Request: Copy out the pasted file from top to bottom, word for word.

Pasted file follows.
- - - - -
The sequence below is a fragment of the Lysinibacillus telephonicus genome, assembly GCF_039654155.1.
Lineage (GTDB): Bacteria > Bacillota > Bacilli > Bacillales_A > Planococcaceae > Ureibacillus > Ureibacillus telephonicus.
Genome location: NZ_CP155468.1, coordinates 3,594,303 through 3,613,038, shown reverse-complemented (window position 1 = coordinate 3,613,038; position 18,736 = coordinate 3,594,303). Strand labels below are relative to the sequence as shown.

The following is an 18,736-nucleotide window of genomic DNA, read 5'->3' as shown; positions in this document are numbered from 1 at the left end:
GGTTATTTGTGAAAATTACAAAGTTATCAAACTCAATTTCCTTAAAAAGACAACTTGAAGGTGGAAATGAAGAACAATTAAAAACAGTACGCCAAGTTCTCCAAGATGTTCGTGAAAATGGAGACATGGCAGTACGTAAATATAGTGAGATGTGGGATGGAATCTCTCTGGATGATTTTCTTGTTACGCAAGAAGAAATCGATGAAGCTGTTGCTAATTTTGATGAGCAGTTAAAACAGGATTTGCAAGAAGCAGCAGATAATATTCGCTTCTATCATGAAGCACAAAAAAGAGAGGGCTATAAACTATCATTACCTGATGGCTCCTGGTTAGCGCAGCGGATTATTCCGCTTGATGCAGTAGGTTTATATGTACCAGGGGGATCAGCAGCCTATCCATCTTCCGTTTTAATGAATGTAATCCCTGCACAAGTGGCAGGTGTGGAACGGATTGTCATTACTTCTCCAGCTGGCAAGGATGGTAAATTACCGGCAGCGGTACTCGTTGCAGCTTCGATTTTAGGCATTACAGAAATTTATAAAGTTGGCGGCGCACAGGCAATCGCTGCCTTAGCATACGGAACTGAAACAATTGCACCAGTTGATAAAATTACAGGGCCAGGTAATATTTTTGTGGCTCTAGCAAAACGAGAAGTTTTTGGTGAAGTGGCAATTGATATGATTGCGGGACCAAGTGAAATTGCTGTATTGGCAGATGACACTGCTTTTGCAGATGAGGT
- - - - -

The sequence below is a fragment of the Lysinibacillus telephonicus genome, assembly GCF_039654155.1.
Lineage (GTDB): Bacteria > Bacillota > Bacilli > Bacillales_A > Planococcaceae > Ureibacillus > Ureibacillus telephonicus.
Genome location: NZ_CP155468.1, coordinates 3,594,303 through 3,613,038, shown reverse-complemented (window position 1 = coordinate 3,613,038; position 18,736 = coordinate 3,594,303). Strand labels below are relative to the sequence as shown.

The following is an 18,736-nucleotide window of genomic DNA, read 5'->3' as shown; positions in this document are numbered from 1 at the left end:
GGTTATTTGTGAAAATTACAAAGTTATCAAACTCAATTTCCTTAAAAAGACAACTTGAAGGTGGAAATGAAGAACAATTAAAAACAGTACGCCAAGTTCTCCAAGATGTTCGTGAAAATGGAGACATGGCAGTACGTAAATATAGTGAGATGTGGGATGGAATCTCTCTGGATGATTTTCTTGTTACGCAAGAAGAAATCGATGAAGCTGTTGCTAATTTTGATGAGCAGTTAAAACAGGATTTGCAAGAAGCAGCAGATAATATTCGCTTCTATCATGAAGCACAAAAAAGAGAGGGCTATAAACTATCATTACCTGATGGCTCCTGGTTAGCGCAGCGGATTATTCCGCTTGATGCAGTAGGTTTATATGTACCAGGGGGATCAGCAGCCTATCCATCTTCCGTTTTAATGAATGTAATCCCTGCACAAGTGGCAGGTGTGGAACGGATTGTCATTACTTCTCCAGCTGGCAAGGATGGTAAATTACCGGCAGCGGTACTCGTTGCAGCTTCGATTTTAGGCATTACAGAAATTTATAAAGTTGGCGGCGCACAGGCAATCGCTGCCTTAGCATACGGAACTGAAACAATTGCACCAGTTGATAAAATTACAGGGCCAGGTAATATTTTTGTGGCTCTAGCAAAACGAGAAGTTTTTGGTGAAGTGGCAATTGATATGATTGCGGGACCAAGTGAAATTGCTGTATTGGCAGATGACACTGCTTTTGCAGATGAGGT